But Jonah thought this was utterly wrong, and he became angry. He prayed to the Lord, “Come on, Lord! Wasn’t this precisely my point when I was back in my own land? This is why I fled to Tarshish earlier! I know that you are a merciful and compassionate God, very patient, full of faithful love, and willing not to destroy. At this point, Lord, you may as well take my life from me, because it would be better for me to die than to live.”
The Lord responded, “Is your anger a good thing?” But Jonah went out from the city and sat down east of the city. There he made himself a hut and sat under it, in the shade, to see what would happen to the city.
Then the Lord God provided a shrub, and it grew up over Jonah, providing shade for his head and saving him from his misery. Jonah was very happy about the shrub. But God provided a worm the next day at dawn, and it attacked the shrub so that it died. Then as the sun rose God provided a dry east wind, and the sun beat down on Jonah’s head so that he became faint. He begged that he might die, saying, “It’s better for me to die than to live.”
God said to Jonah, “Is your anger about the shrub a good thing?”
Jonah said, “Yes, my anger is good—even to the point of death!”
But the Lord said, “You ‘pitied’ the shrub, for which you didn’t work and which you didn’t raise; it grew in a night and perished in a night. Yet for my part, can’t I pity Nineveh, that great city, in which there are more than one hundred twenty thousand people who can’t tell their right hand from their left, and also many animals?”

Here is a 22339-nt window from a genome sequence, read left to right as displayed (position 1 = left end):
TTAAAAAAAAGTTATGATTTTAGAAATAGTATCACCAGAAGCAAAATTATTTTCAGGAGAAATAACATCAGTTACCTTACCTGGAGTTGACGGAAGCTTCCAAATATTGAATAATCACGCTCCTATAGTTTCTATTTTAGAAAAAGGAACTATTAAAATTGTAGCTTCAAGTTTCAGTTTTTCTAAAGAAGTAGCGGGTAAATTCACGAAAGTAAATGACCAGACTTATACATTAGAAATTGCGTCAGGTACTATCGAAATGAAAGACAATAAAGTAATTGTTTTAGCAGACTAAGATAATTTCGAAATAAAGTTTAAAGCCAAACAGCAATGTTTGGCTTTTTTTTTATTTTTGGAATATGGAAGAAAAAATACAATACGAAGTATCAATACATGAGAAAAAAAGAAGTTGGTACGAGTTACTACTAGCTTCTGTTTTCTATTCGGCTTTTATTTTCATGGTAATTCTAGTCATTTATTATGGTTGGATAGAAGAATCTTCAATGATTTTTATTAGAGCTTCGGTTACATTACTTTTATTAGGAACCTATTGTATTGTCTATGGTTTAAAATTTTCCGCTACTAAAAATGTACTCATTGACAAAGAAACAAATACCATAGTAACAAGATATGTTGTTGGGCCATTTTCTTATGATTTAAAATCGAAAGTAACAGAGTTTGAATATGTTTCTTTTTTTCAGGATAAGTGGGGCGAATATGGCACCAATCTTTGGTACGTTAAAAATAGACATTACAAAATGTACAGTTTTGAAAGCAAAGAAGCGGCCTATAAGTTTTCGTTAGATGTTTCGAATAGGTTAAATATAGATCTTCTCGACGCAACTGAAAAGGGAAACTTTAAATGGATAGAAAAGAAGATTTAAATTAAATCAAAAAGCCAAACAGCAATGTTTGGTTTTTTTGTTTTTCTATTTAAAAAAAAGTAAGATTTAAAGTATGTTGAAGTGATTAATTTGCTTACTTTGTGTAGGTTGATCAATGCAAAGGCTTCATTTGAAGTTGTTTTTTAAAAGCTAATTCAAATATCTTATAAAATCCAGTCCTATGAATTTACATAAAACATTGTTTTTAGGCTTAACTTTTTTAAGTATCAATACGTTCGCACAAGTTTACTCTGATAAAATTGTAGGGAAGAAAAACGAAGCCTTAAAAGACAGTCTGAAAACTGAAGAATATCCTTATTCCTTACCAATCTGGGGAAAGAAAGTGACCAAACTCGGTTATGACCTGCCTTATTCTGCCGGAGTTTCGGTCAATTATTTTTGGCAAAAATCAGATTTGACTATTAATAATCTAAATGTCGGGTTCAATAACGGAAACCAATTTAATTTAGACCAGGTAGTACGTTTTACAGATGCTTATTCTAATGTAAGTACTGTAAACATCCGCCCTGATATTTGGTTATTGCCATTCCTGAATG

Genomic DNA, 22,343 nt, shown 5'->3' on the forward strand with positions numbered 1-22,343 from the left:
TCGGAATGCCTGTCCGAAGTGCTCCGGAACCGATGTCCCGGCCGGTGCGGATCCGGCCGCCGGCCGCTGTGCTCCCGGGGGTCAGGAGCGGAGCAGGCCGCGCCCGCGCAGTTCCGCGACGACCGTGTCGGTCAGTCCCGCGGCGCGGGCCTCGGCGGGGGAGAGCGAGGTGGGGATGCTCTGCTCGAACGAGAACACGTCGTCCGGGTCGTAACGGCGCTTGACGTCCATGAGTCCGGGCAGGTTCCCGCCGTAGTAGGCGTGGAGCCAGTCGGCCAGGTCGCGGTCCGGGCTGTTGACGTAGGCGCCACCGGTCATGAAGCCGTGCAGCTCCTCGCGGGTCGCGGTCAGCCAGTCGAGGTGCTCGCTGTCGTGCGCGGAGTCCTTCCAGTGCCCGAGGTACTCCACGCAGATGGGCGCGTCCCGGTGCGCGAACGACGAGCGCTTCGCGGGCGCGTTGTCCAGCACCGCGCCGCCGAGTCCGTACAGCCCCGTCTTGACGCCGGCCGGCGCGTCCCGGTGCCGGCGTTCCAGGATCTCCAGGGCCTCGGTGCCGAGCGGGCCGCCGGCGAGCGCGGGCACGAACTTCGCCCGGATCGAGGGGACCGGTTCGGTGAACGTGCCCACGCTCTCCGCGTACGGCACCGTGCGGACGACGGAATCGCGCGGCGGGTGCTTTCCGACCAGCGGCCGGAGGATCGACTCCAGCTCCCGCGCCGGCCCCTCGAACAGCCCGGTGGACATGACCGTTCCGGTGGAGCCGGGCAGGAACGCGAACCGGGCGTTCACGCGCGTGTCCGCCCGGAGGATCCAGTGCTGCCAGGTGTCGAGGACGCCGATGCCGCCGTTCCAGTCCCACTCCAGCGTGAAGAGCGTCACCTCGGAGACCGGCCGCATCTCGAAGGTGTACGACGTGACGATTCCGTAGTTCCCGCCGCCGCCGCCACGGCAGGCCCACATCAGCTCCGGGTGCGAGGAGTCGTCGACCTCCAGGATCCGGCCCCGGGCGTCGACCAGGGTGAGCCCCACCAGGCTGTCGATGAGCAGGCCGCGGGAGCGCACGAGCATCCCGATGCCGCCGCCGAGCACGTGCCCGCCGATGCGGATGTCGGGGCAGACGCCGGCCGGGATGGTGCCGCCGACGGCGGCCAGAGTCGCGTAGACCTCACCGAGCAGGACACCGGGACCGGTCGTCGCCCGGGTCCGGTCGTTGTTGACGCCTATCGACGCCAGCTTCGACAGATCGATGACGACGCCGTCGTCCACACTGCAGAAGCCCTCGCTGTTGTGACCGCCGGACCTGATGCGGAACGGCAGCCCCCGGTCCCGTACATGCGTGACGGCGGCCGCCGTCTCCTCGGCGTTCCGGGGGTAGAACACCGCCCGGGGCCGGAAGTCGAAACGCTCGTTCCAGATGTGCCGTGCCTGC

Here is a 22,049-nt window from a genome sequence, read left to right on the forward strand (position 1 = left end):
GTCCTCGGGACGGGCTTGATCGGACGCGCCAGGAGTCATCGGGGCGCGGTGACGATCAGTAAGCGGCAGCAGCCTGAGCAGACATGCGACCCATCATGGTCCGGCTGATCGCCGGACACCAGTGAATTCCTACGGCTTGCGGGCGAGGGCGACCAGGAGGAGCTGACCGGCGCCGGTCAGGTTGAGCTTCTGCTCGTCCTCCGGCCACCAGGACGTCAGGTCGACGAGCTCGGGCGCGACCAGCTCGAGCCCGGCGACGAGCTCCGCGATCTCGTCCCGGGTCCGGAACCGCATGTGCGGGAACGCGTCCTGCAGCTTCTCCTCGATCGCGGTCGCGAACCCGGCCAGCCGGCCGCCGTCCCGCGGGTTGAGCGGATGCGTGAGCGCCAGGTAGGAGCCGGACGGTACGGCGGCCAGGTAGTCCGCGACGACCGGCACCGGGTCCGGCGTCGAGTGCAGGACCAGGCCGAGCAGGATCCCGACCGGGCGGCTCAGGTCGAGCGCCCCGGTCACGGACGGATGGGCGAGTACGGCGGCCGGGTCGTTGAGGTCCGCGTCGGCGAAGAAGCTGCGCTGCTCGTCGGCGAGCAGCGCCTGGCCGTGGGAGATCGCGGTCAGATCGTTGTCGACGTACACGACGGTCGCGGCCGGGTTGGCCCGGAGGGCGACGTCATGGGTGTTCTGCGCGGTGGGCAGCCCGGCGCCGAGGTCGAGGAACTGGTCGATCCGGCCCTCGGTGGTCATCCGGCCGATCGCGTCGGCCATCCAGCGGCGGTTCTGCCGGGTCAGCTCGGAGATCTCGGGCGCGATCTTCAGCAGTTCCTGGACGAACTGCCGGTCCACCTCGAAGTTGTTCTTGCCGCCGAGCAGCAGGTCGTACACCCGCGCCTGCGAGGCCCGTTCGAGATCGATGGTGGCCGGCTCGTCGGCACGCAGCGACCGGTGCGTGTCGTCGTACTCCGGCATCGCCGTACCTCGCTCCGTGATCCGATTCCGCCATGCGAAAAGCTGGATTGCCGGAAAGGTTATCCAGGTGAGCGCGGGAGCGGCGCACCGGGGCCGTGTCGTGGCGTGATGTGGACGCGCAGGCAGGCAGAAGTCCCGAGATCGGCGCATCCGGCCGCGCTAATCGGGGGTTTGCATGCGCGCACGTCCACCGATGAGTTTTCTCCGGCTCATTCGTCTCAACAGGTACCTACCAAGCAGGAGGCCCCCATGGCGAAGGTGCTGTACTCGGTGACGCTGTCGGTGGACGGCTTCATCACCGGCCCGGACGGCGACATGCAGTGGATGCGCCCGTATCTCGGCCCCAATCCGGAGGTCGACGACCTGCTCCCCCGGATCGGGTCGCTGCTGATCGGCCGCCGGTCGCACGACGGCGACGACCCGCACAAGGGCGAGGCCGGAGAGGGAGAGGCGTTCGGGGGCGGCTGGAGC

“Is your anger a good thing?”
Now we finally get down to the real reason why Jonah didn’t want to go to Nineveh. He wanted to see the city destroyed. He cared nothing for the people there, and couldn’t see why God would, either.
Jonah is angry: angry that he was sent in the first place, angry that the people of Nineveh responded to his message, angry about the loss of his shady spot on the hillside, angry that God isn’t as angry as he is. Literally, he says that: “I knew you were merciful and compassionate!” As though that’s a bad thing!
There’s a great line from the New Testament letter of James that says: “An angry person doesn’t produce God’s righteousness.” (James 1:20, CEB) We sometimes talk about “righteous anger,” but it’s unclear biblically whether such a thing exists. Anger can motivate us to action, can cause us to stand up to change a situation, but it cannot produce righteousness. Anger, left unchecked, will destroy the one who harbors it, and cause a lot of damage to innocent bystanders along the way.
So as much as you might want to believe it is, no, your anger is not a good thing.
For Pondering & Prayer
Think about a person or a group of people that you are angry with, or have a really hard time loving. When you stop to consider the main message of Jonah – that God’s love is for everyone, even them – does that make you angry with God? How can you move past that? Should you?
If you agree that there are moments when anger is justified, called for, and absolutely necessary for change, how do you transition past those moments to make sure you don’t get stuck there?